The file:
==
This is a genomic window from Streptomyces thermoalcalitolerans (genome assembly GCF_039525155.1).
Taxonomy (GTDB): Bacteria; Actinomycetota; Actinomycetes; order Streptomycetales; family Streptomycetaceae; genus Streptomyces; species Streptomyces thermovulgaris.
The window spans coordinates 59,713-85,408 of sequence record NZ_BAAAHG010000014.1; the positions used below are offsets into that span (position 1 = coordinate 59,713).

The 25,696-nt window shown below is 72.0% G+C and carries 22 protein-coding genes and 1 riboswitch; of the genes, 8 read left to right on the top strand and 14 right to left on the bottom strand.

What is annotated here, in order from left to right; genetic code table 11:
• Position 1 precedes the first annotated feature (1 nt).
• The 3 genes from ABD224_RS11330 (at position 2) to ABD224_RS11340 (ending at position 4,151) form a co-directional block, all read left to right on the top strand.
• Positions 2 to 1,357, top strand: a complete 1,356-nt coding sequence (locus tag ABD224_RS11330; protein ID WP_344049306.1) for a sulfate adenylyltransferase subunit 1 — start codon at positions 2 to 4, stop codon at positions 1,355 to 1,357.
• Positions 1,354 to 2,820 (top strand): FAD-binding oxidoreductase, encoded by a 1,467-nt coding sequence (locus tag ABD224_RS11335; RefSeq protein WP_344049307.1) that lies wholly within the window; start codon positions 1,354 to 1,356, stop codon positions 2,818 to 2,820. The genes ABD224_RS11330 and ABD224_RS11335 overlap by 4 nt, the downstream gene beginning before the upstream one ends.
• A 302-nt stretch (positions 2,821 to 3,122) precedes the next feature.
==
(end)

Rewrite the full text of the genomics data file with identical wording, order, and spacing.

This is a genomic window from Streptomyces thermoalcalitolerans (genome assembly GCF_039525155.1).
Taxonomy (GTDB): Bacteria; Actinomycetota; Actinomycetes; order Streptomycetales; family Streptomycetaceae; genus Streptomyces; species Streptomyces thermovulgaris.
The window spans coordinates 59,713-85,408 of sequence record NZ_BAAAHG010000014.1; the positions used below are offsets into that span (position 1 = coordinate 59,713).

The 25,696-nt window shown below is 72.0% G+C and carries 22 protein-coding genes and 1 riboswitch; of the genes, 8 read left to right on the top strand and 14 right to left on the bottom strand.

What is annotated here, in order from left to right; genetic code table 11:
• Position 1 precedes the first annotated feature (1 nt).
• The 3 genes from ABD224_RS11330 (at position 2) to ABD224_RS11340 (ending at position 4,151) form a co-directional block, all read left to right on the top strand.
• Positions 2 to 1,357, top strand: a complete 1,356-nt coding sequence (locus tag ABD224_RS11330; protein ID WP_344049306.1) for a sulfate adenylyltransferase subunit 1 — start codon at positions 2 to 4, stop codon at positions 1,355 to 1,357.
• Positions 1,354 to 2,820 (top strand): FAD-binding oxidoreductase, encoded by a 1,467-nt coding sequence (locus tag ABD224_RS11335; RefSeq protein WP_344049307.1) that lies wholly within the window; start codon positions 1,354 to 1,356, stop codon positions 2,818 to 2,820. The genes ABD224_RS11330 and ABD224_RS11335 overlap by 4 nt, the downstream gene beginning before the upstream one ends.
• A 302-nt stretch (positions 2,821 to 3,122) precedes the next feature.